Another newspaper closed last week and more closings are on the way. Print journalism is dying faster than the dinosaurs did, and for the same reasons—the climate changed. Not the atmospheric climate, but the social climate. Ditto television, and throw in retail while you’re at it. What hasn’t changed in this new always-on, always-connected, we-want-it-when-we-want-it age?


Churches. And that is the problem. You might think churches and denominations would look around and see the disaster in broadcast television, print journalism, bricks-and-mortar retail, and figure out that this same tsunami is washing over churches, too.


David T. Olson predicts that by 2050 church attendance in the United States will be only 10 percent. I think he’s wrong. I think church attendance will drop much faster, much sooner. Currently, about 17 percent of the U.S. population attends church on any given Sunday. (Forget the old 40 percent attendance figures—pollsters have determined they were asking the wrong question to get an honest answer.)


Here are the five lessons churches must learn from newspapers, television and retail if churches are going to survive as a viable social institution:


  1. Institutions no longer make the rules. Newspapers, television and even retail stores were the only places you could get news, entertainment or goods in the old world. But in the new world there are multiple options, multiple venues, multiple times. People now are always connected and always on, and they base their schedule not on the television or store hours, but on their preference.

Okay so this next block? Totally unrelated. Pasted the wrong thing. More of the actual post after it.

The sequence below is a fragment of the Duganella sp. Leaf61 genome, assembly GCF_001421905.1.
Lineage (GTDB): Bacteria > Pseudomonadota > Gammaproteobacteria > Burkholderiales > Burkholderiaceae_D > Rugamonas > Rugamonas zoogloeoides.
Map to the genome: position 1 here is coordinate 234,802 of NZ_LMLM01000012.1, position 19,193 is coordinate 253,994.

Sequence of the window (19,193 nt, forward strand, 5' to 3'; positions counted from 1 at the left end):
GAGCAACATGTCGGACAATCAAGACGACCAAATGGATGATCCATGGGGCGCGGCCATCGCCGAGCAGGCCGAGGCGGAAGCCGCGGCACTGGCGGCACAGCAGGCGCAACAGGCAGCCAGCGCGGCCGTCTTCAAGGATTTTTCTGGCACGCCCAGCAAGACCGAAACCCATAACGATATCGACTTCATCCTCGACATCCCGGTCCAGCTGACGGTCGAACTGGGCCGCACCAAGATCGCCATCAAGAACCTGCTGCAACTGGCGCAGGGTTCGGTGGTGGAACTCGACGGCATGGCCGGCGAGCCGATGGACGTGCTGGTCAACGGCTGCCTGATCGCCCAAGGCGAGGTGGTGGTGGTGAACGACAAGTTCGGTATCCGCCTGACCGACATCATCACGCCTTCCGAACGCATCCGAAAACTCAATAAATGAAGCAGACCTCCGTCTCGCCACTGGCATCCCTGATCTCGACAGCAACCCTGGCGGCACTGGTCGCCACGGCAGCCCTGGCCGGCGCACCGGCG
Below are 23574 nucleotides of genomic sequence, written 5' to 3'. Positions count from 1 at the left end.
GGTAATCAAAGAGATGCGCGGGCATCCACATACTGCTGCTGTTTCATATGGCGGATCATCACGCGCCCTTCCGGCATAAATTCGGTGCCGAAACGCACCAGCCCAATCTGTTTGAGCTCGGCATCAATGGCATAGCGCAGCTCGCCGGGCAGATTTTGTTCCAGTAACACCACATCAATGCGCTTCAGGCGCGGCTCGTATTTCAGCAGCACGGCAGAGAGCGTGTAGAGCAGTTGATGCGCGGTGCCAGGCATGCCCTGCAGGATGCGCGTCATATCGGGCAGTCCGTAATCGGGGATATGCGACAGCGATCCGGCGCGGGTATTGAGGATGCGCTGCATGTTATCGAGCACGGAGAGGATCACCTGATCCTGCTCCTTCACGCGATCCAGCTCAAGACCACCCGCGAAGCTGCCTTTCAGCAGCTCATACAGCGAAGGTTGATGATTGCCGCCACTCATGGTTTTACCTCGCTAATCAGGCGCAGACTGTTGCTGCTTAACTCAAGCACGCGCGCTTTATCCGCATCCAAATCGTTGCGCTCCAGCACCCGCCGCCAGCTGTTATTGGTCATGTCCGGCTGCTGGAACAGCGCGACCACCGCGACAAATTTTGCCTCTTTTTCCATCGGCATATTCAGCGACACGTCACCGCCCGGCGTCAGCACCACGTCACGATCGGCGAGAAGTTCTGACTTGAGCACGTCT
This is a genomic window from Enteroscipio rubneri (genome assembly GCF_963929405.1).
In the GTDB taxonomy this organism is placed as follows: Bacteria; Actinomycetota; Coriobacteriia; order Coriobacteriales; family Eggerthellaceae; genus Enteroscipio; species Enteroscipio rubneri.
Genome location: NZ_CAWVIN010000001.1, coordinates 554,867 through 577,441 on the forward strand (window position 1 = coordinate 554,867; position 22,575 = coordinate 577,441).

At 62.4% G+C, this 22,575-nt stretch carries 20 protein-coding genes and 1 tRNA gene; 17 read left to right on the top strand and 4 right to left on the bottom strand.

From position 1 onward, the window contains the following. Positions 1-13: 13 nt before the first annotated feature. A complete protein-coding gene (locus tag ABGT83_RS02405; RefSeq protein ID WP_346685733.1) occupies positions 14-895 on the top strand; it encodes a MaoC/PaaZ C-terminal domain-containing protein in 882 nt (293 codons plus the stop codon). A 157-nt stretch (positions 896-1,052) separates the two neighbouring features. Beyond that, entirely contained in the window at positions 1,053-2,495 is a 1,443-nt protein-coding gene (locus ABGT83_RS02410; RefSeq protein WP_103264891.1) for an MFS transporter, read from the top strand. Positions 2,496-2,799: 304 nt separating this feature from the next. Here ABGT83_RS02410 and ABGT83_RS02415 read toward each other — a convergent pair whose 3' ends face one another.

2. Institutions have no more credibility than individuals. Newsday, the New York tabloid daily, has decided to start charging for some of its articles because “people ought to pay.” I predict they will fail miserably. If I can’t get my news free from Newsday, I’ll get it from 100 bloggers and citizen journalists. Churches take note: We no longer are the only voice in the room, and the scandals of churches—sexual abuse, marital infidelity, leadership failures—only weaken our moral stance further.
  3. Our lives have taken on a different rhythm. Society’s life rhythm is different now. Work is not confined to Monday through Friday, leisure activities are not reserved for Saturdays, and going to church doesn’t need to happen on Sunday (if at all). People will continue to connect, but churches need to change their rhythms, too.
  4. The “customer” owes you nothing. We sometimes think people should pay more (Newsday), come when we’re open (retail), and watch when we broadcast (television). Churches must realize that while we think people should come/attend/participate/etc., they no longer have to.
  5. We’re using the wrong metrics. For newspapers it’s no longer about how many papers are on the lawn; for television it’s no longer about how many people saw “American Idol” last night; for retail it’s no longer about how to get people in the store. We continue to measure people coming to us, when we should be measuring church going to people in service, small groups, meet-ups, projects and so on. News is now being pushed out digitally via Internet and mobile, television is now on TiVo more than live, and retail is moving to the Web. Churches cannot continue to use “church attendance” as the only, or prime, measure of viability.


Will churches change? Many will not and they will die. Some will linger on, shadows of their former glory, and others will adapt and thrive. 


Chuck Warnock is pastor of Chatham Baptist Church in Chatham, Va. He blogs at Confessions of a Small-Church Pastor.

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